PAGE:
Welcome Back: 5 Tips for a Professional Educator’s First 90 Days

Welcome back to school to all the students and educators around the world! If you’re a Florida resident, we have officially completed our first week of the 2018 school year and we’re so excited to see what is in store for our learners. Becoming familiar with new personalities and finding your groove can present some anxiety. We’ve curated a few tips to help you make those first 90 days stress-free while focusing on what counts – guiding the future generation of leaders!

  1. Be Positive: If you are stressed, nervous, or anxious about the start of the school year, understand it’s normal. Instead focus on what you’re excited aboutbeing part of a great school district, getting to know new teachers, teaching students, etc. Be pleasant and courteous to others. Saying “Good morning” and “Have a good night” to the principal and staff members can go a long way. It shows people you are likeable, and likeable people get more help and more opportunities for development because others want to be around them. Keep negativity at bay. Don’t complain about school policies, students, or any fellow teachers. Put positivity out there and your coworkers will give it right back to you.
  2. Set Goals and Milestones for Professional Development Early On: Express to your executive leader or team that you really want to hit the ground running. Work with he or she to set realistic goals for professional development within your first 90 days. Ask if it would be possible to have a progress meeting every 30 days so that you can address where you are with your goals and also receive feedback on what’s working and what isn’t. This is a great way to show the principal you want to be a productive member of the staff and are committed to professional growth. It’s also a great opportunity to start building a strong relationship with your leader.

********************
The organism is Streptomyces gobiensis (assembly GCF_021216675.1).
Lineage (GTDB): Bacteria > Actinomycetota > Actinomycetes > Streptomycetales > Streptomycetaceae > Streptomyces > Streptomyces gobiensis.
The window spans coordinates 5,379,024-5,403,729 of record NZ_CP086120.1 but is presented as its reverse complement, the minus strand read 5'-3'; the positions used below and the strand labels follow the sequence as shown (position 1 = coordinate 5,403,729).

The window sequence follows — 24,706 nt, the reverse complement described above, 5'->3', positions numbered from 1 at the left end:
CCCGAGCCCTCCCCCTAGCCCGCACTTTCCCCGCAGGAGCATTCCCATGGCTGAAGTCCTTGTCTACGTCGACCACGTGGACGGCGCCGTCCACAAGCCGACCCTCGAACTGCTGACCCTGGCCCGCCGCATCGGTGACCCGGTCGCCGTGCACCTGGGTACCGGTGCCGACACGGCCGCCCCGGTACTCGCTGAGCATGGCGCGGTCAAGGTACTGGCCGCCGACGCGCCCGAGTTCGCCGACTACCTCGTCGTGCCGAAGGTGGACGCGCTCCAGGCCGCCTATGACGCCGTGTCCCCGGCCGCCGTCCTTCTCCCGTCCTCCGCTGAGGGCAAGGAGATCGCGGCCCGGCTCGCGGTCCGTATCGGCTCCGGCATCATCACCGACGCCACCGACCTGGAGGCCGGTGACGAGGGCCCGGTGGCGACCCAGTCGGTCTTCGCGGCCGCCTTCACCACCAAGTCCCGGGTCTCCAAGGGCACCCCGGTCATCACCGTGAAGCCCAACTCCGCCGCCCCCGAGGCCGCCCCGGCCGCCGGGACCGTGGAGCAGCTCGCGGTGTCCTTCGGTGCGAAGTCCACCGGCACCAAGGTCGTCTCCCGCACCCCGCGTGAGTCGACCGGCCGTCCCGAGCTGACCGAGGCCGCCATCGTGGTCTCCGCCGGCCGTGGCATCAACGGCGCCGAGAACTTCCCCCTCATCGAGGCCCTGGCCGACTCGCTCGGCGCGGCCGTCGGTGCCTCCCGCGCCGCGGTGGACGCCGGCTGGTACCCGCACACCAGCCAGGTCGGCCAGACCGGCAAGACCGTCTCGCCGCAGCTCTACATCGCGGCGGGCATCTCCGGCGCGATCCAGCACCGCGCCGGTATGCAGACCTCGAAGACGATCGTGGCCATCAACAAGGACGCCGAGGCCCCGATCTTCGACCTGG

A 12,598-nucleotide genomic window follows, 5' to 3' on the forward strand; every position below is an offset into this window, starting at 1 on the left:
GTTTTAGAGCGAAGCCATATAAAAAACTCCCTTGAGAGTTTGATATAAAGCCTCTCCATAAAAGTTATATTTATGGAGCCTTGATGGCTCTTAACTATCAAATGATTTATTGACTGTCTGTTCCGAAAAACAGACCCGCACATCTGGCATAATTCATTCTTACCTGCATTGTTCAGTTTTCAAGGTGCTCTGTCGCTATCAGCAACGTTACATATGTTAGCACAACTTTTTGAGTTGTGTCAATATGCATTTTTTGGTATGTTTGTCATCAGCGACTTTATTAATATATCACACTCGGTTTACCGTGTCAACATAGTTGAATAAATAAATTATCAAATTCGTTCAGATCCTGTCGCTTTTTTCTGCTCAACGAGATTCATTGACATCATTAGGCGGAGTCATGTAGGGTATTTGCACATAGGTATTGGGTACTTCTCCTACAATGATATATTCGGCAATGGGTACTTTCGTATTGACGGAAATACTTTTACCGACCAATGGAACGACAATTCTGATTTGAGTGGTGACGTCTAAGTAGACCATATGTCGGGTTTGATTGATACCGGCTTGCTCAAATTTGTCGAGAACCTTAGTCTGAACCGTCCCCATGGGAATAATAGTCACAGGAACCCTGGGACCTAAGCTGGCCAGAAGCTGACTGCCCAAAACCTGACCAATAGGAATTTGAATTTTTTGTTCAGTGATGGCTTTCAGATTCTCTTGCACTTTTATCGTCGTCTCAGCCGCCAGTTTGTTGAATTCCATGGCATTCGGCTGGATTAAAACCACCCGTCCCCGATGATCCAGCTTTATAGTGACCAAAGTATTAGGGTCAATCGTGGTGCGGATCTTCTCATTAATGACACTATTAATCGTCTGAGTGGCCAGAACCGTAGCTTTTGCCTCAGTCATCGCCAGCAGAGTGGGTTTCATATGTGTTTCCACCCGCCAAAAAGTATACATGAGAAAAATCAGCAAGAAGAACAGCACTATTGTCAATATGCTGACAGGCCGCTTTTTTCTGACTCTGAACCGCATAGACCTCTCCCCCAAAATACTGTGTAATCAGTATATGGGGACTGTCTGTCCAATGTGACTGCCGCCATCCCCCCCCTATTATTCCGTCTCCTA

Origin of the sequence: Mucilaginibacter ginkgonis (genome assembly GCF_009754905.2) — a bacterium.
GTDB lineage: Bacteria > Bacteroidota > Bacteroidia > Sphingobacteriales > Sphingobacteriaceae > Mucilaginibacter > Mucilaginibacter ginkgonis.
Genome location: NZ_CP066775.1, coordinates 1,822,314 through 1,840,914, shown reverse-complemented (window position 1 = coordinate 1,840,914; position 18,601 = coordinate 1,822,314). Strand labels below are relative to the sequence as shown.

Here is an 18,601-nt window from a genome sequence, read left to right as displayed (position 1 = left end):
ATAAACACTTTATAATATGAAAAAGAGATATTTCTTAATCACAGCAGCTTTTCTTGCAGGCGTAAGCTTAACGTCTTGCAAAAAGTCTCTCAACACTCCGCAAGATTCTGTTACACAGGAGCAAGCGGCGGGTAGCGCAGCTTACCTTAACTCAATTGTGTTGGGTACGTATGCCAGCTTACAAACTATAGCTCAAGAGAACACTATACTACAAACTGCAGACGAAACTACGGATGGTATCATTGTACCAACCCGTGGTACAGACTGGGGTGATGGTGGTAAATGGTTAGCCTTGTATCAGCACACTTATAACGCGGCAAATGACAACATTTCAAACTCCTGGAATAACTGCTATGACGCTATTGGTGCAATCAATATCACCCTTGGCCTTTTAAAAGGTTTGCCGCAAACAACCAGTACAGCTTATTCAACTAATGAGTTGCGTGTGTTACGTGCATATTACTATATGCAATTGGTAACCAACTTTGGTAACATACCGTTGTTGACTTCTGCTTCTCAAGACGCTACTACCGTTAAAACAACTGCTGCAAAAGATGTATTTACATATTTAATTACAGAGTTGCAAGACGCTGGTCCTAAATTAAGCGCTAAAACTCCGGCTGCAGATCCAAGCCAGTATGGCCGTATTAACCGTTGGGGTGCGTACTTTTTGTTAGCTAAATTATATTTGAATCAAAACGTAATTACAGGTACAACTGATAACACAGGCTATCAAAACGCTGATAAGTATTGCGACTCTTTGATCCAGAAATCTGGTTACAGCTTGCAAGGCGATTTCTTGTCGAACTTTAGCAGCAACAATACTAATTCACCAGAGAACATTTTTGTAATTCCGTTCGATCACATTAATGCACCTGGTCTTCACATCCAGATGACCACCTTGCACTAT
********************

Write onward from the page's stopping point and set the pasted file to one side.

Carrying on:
3. Make a Great First Impression: Yes, it’s absolutely important to do your best work, but use those first 90 days to make a great first impression in the traditional sense, as well. Follow the school’s behavior standards and dress code to the letter. Be on time. Meet every deadline and deliver ahead of schedule if you can. Double-check all e-mails and other communication for correct spelling and grammar. Learn all of your coworker’s names and which grade level and/or class they teach. Keep your classroom and/or workspace clean. In other words, start those first days being a great citizen for the rest of your team members. They’ll instantly appreciate your good manners and your results-driven attitude.
  4. Embrace School Values and Standards: Follow the “rules,” both written (in the employee handbook and official standards of behavior documents) and unwritten. It demonstrates your investment in your job and demonstrates respect for leaders and fellow teachers.
  5. Be a Team Player: You are not a one-person show. In order to set the right tone for the school year, be a productive member of the team. Give credit to other teachers when they’ve done a great job. And when you’re complimented on something, use the opportunity to manage up someone you work with. When you show that you are a team player, people will want to work with you.

Revisions by Tuesday Donaldson, TeacherReady®

Excerpt from: The Great Employee Handbook |

Share Your Thoughts

online-teaching-certificationprivate-school-online-teaching-certification
%d bloggers like this: